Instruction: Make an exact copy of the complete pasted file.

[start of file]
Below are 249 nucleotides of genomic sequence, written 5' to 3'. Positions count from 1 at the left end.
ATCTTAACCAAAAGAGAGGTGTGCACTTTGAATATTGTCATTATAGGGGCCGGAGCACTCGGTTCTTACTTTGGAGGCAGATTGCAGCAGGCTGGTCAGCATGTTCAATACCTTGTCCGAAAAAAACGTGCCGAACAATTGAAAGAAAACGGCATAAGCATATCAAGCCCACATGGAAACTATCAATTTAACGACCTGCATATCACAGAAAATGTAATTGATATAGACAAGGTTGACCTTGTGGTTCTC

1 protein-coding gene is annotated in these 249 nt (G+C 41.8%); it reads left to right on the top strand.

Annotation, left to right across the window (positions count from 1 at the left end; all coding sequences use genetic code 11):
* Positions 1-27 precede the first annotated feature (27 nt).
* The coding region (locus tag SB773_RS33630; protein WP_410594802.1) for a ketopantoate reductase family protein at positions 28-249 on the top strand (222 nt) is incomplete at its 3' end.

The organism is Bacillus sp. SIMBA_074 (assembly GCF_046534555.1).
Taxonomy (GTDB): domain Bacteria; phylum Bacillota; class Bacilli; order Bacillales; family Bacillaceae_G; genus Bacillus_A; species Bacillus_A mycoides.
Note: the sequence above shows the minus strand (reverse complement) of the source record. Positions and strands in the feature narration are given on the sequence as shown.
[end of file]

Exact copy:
Below are 249 nucleotides of genomic sequence, written 5' to 3'. Positions count from 1 at the left end.
ATCTTAACCAAAAGAGAGGTGTGCACTTTGAATATTGTCATTATAGGGGCCGGAGCACTCGGTTCTTACTTTGGAGGCAGATTGCAGCAGGCTGGTCAGCATGTTCAATACCTTGTCCGAAAAAAACGTGCCGAACAATTGAAAGAAAACGGCATAAGCATATCAAGCCCACATGGAAACTATCAATTTAACGACCTGCATATCACAGAAAATGTAATTGATATAGACAAGGTTGACCTTGTGGTTCTC

1 protein-coding gene is annotated in these 249 nt (G+C 41.8%); it reads left to right on the top strand.

Annotation, left to right across the window (positions count from 1 at the left end; all coding sequences use genetic code 11):
* Positions 1-27 precede the first annotated feature (27 nt).
* The coding region (locus tag SB773_RS33630; protein WP_410594802.1) for a ketopantoate reductase family protein at positions 28-249 on the top strand (222 nt) is incomplete at its 3' end.

The organism is Bacillus sp. SIMBA_074 (assembly GCF_046534555.1).
Taxonomy (GTDB): domain Bacteria; phylum Bacillota; class Bacilli; order Bacillales; family Bacillaceae_G; genus Bacillus_A; species Bacillus_A mycoides.
Note: the sequence above shows the minus strand (reverse complement) of the source record. Positions and strands in the feature narration are given on the sequence as shown.